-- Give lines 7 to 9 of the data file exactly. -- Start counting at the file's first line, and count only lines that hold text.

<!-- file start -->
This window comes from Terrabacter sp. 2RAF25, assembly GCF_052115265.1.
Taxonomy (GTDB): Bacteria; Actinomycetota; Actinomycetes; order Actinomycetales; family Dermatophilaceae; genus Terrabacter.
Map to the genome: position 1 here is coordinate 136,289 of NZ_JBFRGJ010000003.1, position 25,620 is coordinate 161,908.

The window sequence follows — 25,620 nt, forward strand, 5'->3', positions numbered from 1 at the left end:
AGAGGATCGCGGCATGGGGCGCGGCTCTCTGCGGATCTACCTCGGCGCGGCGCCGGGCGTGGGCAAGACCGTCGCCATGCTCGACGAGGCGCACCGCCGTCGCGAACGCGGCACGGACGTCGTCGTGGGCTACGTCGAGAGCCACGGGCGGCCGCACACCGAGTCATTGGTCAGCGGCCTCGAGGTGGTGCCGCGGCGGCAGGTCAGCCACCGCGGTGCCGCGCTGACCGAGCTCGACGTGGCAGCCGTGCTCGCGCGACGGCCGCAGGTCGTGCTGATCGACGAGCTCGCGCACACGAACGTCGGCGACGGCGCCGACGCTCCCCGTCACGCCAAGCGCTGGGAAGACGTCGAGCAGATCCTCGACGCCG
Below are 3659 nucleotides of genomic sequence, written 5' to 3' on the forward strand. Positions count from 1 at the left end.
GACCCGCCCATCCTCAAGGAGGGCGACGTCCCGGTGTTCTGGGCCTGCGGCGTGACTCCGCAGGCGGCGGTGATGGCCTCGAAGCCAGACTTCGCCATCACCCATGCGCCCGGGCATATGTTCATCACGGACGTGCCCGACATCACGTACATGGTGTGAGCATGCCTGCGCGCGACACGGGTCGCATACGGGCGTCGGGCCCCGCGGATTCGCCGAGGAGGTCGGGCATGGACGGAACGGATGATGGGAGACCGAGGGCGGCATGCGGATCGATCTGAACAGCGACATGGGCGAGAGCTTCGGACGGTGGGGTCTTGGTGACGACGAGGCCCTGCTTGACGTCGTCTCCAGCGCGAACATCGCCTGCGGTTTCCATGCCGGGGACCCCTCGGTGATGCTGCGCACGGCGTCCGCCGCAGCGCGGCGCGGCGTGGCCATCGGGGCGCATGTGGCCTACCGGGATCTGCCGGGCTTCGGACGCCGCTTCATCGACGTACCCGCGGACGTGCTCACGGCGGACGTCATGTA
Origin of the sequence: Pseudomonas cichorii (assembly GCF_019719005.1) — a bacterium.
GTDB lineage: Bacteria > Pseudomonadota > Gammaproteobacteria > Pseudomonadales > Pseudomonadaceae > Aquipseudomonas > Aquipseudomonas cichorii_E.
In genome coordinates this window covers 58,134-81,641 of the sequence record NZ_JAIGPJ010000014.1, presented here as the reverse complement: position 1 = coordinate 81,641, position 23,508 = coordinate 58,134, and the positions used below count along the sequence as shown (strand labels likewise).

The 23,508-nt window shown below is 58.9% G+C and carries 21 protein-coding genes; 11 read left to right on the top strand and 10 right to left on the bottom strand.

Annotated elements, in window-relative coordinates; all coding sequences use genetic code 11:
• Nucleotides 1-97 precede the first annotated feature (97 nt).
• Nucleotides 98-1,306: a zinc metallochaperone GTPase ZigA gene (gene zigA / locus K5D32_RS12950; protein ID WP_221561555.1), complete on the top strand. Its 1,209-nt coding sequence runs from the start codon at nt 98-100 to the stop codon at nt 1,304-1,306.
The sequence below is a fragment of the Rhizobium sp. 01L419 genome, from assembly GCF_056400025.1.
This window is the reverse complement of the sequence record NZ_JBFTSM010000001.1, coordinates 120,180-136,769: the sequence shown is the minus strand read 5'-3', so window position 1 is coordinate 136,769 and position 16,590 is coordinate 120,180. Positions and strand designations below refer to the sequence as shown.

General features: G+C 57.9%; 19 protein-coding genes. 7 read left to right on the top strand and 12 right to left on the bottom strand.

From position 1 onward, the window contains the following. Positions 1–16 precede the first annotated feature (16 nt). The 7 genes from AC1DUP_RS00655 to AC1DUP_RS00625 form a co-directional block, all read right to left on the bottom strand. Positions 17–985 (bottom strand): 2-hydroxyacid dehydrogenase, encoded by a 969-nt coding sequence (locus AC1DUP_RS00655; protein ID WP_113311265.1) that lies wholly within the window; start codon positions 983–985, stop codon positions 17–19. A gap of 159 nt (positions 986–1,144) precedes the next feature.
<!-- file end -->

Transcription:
GACCCGCCCATCCTCAAGGAGGGCGACGTCCCGGTGTTCTGGGCCTGCGGCGTGACTCCGCAGGCGGCGGTGATGGCCTCGAAGCCAGACTTCGCCATCACCCATGCGCCCGGGCATATGTTCATCACGGACGTGCCCGACATCACGTACATGGTGTGAGCATGCCTGCGCGCGACACGGGTCGCATACGGGCGTCGGGCCCCGCGGATTCGCCGAGGAGGTCGGGCATGGACGGAACGGATGATGGGAGACCGAGGGCGGCATGCGGATCGATCTGAACAGCGACATGGGCGAGAGCTTCGGACGGTGGGGTCTTGGTGACGACGAGGCCCTGCTTGACGTCGTCTCCAGCGCGAACATCGCCTGCGGTTTCCATGCCGGGGACCCCTCGGTGATGCTGCGCACGGCGTCCGCCGCAGCGCGGCGCGGCGTGGCCATCGGGGCGCATGTGGCCTACCGGGATCTGCCGGGCTTCGGACGCCGCTTCATCGACGTACCCGCGGACGTGCTCACGGCGGACGTCATGTA
Origin of the sequence: Pseudomonas cichorii (assembly GCF_019719005.1) — a bacterium.
GTDB lineage: Bacteria > Pseudomonadota > Gammaproteobacteria > Pseudomonadales > Pseudomonadaceae > Aquipseudomonas > Aquipseudomonas cichorii_E.